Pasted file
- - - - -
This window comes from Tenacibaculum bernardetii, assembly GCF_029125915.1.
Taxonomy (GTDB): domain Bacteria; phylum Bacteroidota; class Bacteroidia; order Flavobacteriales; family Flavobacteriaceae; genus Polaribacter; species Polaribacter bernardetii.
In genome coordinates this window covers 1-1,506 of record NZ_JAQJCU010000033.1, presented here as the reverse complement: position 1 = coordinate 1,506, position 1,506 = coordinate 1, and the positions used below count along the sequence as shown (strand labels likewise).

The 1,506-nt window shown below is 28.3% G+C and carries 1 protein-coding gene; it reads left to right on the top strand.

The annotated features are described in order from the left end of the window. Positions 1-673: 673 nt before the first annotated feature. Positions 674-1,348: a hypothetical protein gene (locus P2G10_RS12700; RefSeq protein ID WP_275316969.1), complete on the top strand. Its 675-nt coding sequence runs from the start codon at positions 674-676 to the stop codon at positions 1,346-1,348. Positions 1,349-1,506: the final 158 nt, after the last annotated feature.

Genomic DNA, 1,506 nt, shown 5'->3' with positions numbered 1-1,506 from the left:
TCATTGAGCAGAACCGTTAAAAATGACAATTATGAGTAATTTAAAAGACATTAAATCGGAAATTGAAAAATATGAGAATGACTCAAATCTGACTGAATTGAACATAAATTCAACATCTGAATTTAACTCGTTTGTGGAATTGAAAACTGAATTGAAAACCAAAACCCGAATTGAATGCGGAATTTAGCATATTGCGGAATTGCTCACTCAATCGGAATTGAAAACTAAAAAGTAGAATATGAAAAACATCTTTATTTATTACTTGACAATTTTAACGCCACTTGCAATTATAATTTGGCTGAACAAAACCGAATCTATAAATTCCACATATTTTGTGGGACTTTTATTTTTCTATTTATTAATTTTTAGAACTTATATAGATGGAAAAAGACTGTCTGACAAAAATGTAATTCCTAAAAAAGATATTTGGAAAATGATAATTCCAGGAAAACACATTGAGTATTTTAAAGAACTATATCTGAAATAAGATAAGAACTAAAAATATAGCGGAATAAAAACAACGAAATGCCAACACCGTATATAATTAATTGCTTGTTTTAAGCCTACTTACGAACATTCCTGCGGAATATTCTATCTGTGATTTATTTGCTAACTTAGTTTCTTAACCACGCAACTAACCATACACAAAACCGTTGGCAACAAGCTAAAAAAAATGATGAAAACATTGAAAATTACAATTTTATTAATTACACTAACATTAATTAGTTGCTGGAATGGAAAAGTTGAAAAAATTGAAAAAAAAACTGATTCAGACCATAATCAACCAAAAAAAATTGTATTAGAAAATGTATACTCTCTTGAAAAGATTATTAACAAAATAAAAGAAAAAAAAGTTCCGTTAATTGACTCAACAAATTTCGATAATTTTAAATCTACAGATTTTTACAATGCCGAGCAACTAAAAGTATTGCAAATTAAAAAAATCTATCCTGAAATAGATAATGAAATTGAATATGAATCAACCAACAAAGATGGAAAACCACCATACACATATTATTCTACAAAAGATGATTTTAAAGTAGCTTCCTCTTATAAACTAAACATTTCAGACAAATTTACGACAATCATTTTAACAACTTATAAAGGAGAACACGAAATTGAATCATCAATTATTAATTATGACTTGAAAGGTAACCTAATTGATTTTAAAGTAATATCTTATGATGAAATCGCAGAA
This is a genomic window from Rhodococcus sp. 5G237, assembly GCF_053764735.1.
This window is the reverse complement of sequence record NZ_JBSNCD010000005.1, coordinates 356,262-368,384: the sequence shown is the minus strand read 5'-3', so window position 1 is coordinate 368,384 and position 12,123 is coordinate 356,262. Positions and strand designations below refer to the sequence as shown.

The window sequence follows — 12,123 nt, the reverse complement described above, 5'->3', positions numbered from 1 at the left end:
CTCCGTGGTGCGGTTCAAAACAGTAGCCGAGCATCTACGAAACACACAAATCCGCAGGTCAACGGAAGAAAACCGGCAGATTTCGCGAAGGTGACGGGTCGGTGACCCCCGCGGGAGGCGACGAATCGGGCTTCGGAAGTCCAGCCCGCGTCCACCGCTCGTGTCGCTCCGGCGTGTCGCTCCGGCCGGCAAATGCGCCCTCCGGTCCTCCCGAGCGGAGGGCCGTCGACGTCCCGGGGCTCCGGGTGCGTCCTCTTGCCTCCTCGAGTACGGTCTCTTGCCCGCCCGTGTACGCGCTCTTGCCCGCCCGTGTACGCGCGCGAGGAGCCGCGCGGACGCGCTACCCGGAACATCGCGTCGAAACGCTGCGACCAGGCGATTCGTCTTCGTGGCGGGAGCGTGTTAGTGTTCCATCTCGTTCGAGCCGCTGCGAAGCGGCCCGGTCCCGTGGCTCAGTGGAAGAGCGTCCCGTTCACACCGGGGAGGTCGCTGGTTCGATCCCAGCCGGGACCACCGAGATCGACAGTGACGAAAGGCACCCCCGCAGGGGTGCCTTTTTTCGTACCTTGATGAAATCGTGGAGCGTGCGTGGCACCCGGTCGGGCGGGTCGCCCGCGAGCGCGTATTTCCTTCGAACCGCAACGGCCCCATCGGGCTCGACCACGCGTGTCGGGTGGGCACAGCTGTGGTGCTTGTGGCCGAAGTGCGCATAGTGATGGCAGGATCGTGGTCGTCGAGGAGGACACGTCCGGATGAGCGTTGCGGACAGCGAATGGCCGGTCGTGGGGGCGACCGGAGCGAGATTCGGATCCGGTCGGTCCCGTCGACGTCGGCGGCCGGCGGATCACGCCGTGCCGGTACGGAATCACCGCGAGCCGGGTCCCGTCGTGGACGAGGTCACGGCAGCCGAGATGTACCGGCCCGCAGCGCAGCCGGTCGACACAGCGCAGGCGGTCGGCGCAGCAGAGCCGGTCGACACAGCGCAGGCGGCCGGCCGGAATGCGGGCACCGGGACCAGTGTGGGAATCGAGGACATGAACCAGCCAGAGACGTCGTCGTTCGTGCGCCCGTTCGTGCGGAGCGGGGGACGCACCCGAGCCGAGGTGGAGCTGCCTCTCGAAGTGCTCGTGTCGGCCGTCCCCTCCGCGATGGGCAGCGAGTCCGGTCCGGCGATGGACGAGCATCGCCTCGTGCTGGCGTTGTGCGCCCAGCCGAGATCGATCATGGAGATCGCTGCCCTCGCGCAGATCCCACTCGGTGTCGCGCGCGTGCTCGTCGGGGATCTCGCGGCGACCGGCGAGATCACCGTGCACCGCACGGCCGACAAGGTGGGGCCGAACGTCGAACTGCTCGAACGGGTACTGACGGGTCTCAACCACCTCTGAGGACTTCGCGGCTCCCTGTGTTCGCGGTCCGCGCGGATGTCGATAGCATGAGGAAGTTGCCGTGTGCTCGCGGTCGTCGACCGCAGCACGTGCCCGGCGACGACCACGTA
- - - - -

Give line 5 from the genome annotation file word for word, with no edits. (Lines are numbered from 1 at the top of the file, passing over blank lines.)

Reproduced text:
The annotated features are described in order from the left end of the window. Positions 1-673: 673 nt before the first annotated feature. Positions 674-1,348: a hypothetical protein gene (locus P2G10_RS12700; RefSeq protein ID WP_275316969.1), complete on the top strand. Its 675-nt coding sequence runs from the start codon at positions 674-676 to the stop codon at positions 1,346-1,348. Positions 1,349-1,506: the final 158 nt, after the last annotated feature.